Bogdana returns to the front entryway, and immediately looks away when she sees Achilles standing there, holding a large bouquet of red roses in his right hand and a small gift bag in his left hand.

Posted in 1950s, Couples, Fourth Russian novel, Historical fiction, holidays, Writing

A black cat meets a gladiator

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Welcome back to Weekend Writing Warriors and Snippet Sunday, weekly Sunday hops where writers share 8–10 sentences from a book or WIP. Since it’s October, I’m showcasing Halloween snippets.

This comes from the start of the fifth section of Chapter 83, “Halloween Happiness,” of my WIP A Dream Deferred: Lyuba and Ivan at University. It takes place over Halloween 1950. This week’s snippet starts as successful local pinup model Lyudmila Kotova (née Vishinskaya) arrives at a Halloween party in Minneapolis and meets her future second husband.

Lyudmila and her identical twin Raisa impulsively married men they don’t love just to finally beat it out of their small rural town, and only belatedly realised what a mistake they made. Raisa’s husband has become increasingly abusive, while Lyudmila’s husband left her barely enough money to live on when he re-enlisted in the Army and deployed to Korea.

This has been slightly tweaked to fit ten lines.

Lyudmila gives her cheetah-trimmed sable to the coat check lady at the Halloween party. Though the building has central heating, Lyudmila shudders. Her black cat costume consists of a strapless bathing suit with a sewn-on tutu and long, curled tail, peep-toe heels, bicep-high velvet gloves, a headband with fuzzy cat ears, round onyx earrings, and a black pearl choker with a silver tag advertising her as Very Naughty Kitty-Cat. Lyudmila notes with pride how she’s wearing one of the sexiest costumes. Many of the other pinups are wearing more modest costumes, as though they don’t routinely show as much skin as possible during their photo shoots. That’s not how one gets positively noticed by higher-profile photographers and agents.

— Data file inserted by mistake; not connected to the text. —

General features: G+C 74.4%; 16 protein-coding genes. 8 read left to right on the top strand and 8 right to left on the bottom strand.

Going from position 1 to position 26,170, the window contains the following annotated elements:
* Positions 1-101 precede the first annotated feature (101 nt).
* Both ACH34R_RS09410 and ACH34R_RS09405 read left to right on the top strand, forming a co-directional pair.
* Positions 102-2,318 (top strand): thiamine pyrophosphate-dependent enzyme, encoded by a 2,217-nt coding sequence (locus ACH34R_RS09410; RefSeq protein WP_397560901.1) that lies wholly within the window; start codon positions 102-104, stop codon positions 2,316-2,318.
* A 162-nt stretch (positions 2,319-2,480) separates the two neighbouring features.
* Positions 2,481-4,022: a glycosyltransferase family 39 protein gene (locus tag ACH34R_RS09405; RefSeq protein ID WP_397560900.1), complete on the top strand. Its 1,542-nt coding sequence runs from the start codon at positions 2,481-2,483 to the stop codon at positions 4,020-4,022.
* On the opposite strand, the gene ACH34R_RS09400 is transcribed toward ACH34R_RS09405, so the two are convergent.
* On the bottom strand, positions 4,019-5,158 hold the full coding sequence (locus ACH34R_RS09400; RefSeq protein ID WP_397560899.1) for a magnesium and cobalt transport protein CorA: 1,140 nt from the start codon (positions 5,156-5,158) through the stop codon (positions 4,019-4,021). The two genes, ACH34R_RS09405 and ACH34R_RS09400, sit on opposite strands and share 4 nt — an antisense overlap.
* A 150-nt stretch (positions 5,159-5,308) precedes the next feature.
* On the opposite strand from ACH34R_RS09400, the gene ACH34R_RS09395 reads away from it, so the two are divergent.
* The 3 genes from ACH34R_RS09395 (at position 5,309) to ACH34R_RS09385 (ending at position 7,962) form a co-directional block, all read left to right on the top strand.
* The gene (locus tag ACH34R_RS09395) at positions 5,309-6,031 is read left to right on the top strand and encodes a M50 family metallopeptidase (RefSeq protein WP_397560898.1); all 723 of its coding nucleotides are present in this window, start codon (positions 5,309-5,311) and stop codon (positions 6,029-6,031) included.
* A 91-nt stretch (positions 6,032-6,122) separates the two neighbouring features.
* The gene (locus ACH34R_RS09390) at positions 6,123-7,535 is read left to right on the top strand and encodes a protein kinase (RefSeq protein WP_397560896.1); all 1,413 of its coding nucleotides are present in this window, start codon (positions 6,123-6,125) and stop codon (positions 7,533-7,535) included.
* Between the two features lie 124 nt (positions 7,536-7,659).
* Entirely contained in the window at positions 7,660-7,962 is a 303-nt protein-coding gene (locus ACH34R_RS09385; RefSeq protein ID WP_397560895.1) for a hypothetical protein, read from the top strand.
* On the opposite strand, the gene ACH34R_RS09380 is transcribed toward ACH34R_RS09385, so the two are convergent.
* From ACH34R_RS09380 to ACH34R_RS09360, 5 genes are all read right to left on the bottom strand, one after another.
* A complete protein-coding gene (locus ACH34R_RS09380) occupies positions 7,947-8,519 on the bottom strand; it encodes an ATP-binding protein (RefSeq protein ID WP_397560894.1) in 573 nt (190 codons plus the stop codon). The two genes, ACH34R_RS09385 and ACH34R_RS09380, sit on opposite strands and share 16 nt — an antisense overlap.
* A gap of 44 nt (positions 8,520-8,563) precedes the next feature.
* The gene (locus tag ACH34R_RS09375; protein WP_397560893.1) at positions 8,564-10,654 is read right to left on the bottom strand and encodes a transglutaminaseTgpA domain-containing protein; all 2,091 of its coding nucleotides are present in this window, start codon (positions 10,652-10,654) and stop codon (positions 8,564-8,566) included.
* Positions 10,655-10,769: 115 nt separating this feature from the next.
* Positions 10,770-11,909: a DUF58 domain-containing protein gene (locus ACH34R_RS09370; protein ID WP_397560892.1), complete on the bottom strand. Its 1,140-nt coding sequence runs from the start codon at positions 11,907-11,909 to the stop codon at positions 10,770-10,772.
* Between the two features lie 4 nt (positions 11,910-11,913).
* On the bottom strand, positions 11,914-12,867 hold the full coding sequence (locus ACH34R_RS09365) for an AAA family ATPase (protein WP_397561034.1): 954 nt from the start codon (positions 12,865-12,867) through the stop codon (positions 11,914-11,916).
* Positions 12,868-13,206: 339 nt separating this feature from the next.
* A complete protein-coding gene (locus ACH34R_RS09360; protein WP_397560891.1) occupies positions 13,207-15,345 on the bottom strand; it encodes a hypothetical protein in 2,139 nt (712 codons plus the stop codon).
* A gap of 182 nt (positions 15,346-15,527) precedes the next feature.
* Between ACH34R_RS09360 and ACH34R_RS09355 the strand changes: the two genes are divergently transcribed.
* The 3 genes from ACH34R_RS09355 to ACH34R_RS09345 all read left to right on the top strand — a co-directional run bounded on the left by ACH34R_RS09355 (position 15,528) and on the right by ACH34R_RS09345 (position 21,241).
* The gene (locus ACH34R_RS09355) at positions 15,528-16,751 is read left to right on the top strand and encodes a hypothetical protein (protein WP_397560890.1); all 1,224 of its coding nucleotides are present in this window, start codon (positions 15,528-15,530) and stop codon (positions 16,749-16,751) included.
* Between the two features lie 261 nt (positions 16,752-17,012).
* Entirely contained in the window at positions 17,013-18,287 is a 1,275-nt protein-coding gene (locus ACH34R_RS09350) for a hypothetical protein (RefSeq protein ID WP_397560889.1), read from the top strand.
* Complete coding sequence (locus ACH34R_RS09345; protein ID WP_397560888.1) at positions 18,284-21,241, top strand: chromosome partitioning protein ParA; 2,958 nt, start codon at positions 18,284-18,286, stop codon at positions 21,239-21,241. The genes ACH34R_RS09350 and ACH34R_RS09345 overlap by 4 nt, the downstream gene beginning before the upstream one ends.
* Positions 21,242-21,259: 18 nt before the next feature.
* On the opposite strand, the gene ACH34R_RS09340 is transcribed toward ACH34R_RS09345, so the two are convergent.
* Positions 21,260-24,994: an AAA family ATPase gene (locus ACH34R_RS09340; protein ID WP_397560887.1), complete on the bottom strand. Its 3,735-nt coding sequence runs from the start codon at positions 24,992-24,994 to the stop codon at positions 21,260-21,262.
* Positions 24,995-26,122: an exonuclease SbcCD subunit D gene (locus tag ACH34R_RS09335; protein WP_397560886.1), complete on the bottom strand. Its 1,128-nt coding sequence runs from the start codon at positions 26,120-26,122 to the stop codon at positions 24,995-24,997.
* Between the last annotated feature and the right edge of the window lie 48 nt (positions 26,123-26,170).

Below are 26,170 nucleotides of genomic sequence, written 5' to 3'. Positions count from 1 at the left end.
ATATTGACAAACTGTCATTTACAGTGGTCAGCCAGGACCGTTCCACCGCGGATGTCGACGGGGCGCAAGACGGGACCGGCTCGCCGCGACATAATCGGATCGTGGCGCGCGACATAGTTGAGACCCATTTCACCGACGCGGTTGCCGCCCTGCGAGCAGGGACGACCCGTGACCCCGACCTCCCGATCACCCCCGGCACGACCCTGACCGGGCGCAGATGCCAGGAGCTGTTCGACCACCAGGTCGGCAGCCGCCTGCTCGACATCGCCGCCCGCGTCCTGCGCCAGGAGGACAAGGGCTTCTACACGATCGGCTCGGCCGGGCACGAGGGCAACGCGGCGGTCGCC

“Lyudmila Kotova?”

Lyudmila looks to her left and sees a very tall, handsome man with deep blue eyes and sable hair like her own, in a gladiator costume. His upper arms and legs are quite muscled, much better than Denis’s physique, and the cranberry cloak brings a splash of color to the otherwise all-black outfit. Almost as an afterthought, Lyudmila realizes he pronounced her name with a Russian accent.